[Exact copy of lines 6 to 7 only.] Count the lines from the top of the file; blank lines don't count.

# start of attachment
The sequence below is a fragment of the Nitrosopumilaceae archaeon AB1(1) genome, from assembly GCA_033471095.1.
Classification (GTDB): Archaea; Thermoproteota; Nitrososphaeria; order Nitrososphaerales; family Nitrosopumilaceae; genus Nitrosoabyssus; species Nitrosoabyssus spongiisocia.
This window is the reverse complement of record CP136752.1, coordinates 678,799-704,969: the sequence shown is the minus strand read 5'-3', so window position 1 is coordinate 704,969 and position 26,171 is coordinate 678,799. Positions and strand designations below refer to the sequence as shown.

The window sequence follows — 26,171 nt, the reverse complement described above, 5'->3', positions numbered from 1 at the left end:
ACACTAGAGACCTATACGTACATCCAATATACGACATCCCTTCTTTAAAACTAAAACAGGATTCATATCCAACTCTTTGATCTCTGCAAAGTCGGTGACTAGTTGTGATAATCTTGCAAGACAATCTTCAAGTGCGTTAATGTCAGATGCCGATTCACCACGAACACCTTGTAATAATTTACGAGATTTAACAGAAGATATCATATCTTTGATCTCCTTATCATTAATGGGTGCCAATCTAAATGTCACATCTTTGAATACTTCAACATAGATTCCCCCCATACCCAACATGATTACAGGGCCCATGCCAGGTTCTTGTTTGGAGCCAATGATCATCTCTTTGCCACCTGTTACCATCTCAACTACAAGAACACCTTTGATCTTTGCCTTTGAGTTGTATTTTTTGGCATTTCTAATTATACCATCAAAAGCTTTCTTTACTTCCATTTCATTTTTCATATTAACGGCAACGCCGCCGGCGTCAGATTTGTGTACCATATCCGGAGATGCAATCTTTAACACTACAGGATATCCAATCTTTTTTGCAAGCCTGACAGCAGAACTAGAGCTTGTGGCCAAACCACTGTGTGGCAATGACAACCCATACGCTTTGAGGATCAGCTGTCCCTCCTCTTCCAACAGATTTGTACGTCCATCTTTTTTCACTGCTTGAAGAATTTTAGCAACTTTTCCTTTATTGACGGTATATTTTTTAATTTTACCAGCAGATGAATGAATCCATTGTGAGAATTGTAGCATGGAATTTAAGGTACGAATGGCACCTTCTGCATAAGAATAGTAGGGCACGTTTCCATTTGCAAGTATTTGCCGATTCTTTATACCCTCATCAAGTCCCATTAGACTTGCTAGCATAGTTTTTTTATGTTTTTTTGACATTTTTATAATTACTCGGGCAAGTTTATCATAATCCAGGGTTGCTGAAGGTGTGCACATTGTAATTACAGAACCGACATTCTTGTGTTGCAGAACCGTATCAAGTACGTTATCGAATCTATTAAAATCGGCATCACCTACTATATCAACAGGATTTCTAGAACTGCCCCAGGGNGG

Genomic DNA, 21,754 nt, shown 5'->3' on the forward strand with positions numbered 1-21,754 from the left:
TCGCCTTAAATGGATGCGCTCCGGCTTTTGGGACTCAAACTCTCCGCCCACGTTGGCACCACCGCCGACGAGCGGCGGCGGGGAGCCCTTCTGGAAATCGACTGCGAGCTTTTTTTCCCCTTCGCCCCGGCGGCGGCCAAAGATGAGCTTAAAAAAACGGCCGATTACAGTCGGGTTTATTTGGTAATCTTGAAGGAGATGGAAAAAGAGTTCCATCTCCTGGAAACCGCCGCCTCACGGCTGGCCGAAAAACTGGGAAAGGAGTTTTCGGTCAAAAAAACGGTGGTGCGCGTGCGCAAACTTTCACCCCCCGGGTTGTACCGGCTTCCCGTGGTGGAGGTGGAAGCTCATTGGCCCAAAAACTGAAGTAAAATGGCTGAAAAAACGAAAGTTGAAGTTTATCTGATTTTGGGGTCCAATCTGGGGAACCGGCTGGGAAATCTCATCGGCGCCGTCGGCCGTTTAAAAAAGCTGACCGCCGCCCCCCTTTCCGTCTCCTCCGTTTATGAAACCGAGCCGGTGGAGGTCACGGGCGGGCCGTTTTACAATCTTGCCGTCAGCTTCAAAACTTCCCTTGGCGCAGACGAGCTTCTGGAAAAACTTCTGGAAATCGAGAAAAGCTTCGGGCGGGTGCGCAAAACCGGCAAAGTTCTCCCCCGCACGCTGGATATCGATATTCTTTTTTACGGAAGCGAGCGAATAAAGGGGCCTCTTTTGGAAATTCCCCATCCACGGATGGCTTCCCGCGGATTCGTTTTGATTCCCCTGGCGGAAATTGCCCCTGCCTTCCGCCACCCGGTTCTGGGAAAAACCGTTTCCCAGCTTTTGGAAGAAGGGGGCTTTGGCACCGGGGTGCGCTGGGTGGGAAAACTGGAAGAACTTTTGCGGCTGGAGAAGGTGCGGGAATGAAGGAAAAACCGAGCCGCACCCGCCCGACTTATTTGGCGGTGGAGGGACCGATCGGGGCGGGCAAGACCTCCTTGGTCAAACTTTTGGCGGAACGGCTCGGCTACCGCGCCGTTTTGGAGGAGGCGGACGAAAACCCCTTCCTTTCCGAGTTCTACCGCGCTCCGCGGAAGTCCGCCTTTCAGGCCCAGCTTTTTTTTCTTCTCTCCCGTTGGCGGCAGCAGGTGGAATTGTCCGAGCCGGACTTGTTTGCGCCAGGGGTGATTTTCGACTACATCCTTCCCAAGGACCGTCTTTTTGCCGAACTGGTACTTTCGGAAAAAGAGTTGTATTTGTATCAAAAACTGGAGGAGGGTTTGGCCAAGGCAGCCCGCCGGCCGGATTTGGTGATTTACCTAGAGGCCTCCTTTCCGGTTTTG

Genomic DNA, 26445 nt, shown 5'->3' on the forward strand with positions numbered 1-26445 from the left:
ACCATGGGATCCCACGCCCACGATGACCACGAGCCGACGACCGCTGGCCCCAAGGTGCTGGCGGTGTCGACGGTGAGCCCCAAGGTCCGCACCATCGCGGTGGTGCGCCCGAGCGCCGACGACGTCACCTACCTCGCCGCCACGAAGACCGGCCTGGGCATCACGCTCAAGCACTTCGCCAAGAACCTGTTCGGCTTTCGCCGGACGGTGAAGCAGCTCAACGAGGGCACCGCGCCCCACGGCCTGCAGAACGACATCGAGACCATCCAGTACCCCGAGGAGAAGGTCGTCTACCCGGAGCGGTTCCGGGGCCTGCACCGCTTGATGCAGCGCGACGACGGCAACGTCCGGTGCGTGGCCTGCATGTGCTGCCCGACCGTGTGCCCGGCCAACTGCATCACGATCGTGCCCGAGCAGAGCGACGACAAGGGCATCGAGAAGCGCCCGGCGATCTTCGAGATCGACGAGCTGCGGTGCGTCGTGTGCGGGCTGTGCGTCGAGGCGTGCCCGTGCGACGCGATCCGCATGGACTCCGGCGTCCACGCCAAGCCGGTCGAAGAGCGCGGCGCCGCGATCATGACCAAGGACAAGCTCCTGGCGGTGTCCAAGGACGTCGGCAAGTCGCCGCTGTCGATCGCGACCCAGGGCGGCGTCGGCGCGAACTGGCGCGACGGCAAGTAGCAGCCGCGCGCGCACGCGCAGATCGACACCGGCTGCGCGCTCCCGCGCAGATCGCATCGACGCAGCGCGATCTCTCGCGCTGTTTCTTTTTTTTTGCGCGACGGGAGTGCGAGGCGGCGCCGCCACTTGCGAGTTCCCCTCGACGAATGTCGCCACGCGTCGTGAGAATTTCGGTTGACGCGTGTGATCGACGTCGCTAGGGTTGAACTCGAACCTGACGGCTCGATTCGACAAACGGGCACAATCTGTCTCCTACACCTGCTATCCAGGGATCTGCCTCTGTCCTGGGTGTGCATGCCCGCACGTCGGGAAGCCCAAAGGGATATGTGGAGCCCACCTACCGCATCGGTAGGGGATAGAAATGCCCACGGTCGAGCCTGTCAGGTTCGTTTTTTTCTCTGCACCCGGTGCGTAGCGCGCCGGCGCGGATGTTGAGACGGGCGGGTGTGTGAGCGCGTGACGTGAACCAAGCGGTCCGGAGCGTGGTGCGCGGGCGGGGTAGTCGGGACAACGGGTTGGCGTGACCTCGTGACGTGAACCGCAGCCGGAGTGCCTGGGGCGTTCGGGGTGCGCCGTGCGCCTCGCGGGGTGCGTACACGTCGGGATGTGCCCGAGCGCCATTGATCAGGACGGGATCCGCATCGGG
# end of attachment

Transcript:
Genomic DNA, 21,754 nt, shown 5'->3' on the forward strand with positions numbered 1-21,754 from the left:
TCGCCTTAAATGGATGCGCTCCGGCTTTTGGGACTCAAACTCTCCGCCCACGTTGGCACCACCGCCGACGAGCGGCGGCGGGGAGCCCTTCTGGAAATCGACTGCGAGCTTTTTTTCCCCTTCGCCCCGGCGGCGGCCAAAGATGAGCTTAAAAAAACGGCCGATTACAGTCGGGTTTATTTGGTAATCTTGAAGGAGATGGAAAAAGAGTTCCATCTCCTGGAAACCGCCGCCTCACGGCTGGCCGAAAAACTGGGAAAGGAGTTTTCGGTCAAAAAAACGGTGGTGCGCGTGCGCAAACTTTCACCCCCCGGGTTGTACCGGCTTCCCGTGGTGGAGGTGGAAGCTCATTGGCCCAAAAACTGAAGTAAAATGGCTGAAAAAACGAAAGTTGAAGTTTATCTGATTTTGGGGTCCAATCTGGGGAACCGGCTGGGAAATCTCATCGGCGCCGTCGGCCGTTTAAAAAAGCTGACCGCCGCCCCCCTTTCCGTCTCCTCCGTTTATGAAACCGAGCCGGTGGAGGTCACGGGCGGGCCGTTTTACAATCTTGCCGTCAGCTTCAAAACTTCCCTTGGCGCAGACGAGCTTCTGGAAAAACTTCTGGAAATCGAGAAAAGCTTCGGGCGGGTGCGCAAAACCGGCAAAGTTCTCCCCCGCACGCTGGATATCGATATTCTTTTTTACGGAAGCGAGCGAATAAAGGGGCCTCTTTTGGAAATTCCCCATCCACGGATGGCTTCCCGCGGATTCGTTTTGATTCCCCTGGCGGAAATTGCCCCTGCCTTCCGCCACCCGGTTCTGGGAAAAACCGTTTCCCAGCTTTTGGAAGAAGGGGGCTTTGGCACCGGGGTGCGCTGGGTGGGAAAACTGGAAGAACTTTTGCGGCTGGAGAAGGTGCGGGAATGAAGGAAAAACCGAGCCGCACCCGCCCGACTTATTTGGCGGTGGAGGGACCGATCGGGGCGGGCAAGACCTCCTTGGTCAAACTTTTGGCGGAACGGCTCGGCTACCGCGCCGTTTTGGAGGAGGCGGACGAAAACCCCTTCCTTTCCGAGTTCTACCGCGCTCCGCGGAAGTCCGCCTTTCAGGCCCAGCTTTTTTTTCTTCTCTCCCGTTGGCGGCAGCAGGTGGAATTGTCCGAGCCGGACTTGTTTGCGCCAGGGGTGATTTTCGACTACATCCTTCCCAAGGACCGTCTTTTTGCCGAACTGGTACTTTCGGAAAAAGAGTTGTATTTGTATCAAAAACTGGAGGAGGGTTTGGCCAAGGCAGCCCGCCGGCCGGATTTGGTGATTTACCTAGAGGCCTCCTTTCCGGTTTTG